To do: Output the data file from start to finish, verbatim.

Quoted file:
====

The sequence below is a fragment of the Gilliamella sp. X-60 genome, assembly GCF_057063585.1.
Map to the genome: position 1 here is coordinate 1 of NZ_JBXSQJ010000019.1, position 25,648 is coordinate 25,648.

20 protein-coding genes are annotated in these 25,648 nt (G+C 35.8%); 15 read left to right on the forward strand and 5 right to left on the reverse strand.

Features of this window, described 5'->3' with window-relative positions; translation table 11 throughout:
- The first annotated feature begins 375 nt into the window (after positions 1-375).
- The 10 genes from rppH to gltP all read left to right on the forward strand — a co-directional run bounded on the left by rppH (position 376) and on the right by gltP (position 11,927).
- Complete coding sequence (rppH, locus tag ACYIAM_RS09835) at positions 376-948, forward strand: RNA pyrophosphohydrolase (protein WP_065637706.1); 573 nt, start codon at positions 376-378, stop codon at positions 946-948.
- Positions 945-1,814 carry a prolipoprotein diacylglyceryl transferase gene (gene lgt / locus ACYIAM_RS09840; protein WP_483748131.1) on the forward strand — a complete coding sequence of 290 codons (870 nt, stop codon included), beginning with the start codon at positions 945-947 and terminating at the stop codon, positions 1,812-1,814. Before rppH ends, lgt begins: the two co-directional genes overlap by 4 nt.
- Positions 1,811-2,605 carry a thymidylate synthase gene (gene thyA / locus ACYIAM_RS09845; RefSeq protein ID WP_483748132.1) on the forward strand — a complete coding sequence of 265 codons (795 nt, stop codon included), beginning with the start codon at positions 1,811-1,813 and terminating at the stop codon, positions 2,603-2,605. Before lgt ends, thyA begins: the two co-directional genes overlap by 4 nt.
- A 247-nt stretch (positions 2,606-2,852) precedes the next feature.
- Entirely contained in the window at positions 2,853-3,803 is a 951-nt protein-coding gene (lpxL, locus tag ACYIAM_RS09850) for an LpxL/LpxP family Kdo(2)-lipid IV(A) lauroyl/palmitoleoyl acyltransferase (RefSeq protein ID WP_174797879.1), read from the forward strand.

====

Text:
The sequence below is a fragment of the Gilliamella sp. X-60 genome, assembly GCF_057063585.1.
Map to the genome: position 1 here is coordinate 1 of NZ_JBXSQJ010000019.1, position 25,648 is coordinate 25,648.

20 protein-coding genes are annotated in these 25,648 nt (G+C 35.8%); 15 read left to right on the forward strand and 5 right to left on the reverse strand.

Features of this window, described 5'->3' with window-relative positions; translation table 11 throughout:
- The first annotated feature begins 375 nt into the window (after positions 1-375).
- The 10 genes from rppH to gltP all read left to right on the forward strand — a co-directional run bounded on the left by rppH (position 376) and on the right by gltP (position 11,927).
- Complete coding sequence (rppH, locus tag ACYIAM_RS09835) at positions 376-948, forward strand: RNA pyrophosphohydrolase (protein WP_065637706.1); 573 nt, start codon at positions 376-378, stop codon at positions 946-948.
- Positions 945-1,814 carry a prolipoprotein diacylglyceryl transferase gene (gene lgt / locus ACYIAM_RS09840; protein WP_483748131.1) on the forward strand — a complete coding sequence of 290 codons (870 nt, stop codon included), beginning with the start codon at positions 945-947 and terminating at the stop codon, positions 1,812-1,814. Before rppH ends, lgt begins: the two co-directional genes overlap by 4 nt.
- Positions 1,811-2,605 carry a thymidylate synthase gene (gene thyA / locus ACYIAM_RS09845; RefSeq protein ID WP_483748132.1) on the forward strand — a complete coding sequence of 265 codons (795 nt, stop codon included), beginning with the start codon at positions 1,811-1,813 and terminating at the stop codon, positions 2,603-2,605. Before lgt ends, thyA begins: the two co-directional genes overlap by 4 nt.
- A 247-nt stretch (positions 2,606-2,852) precedes the next feature.
- Entirely contained in the window at positions 2,853-3,803 is a 951-nt protein-coding gene (lpxL, locus tag ACYIAM_RS09850) for an LpxL/LpxP family Kdo(2)-lipid IV(A) lauroyl/palmitoleoyl acyltransferase (RefSeq protein ID WP_174797879.1), read from the forward strand.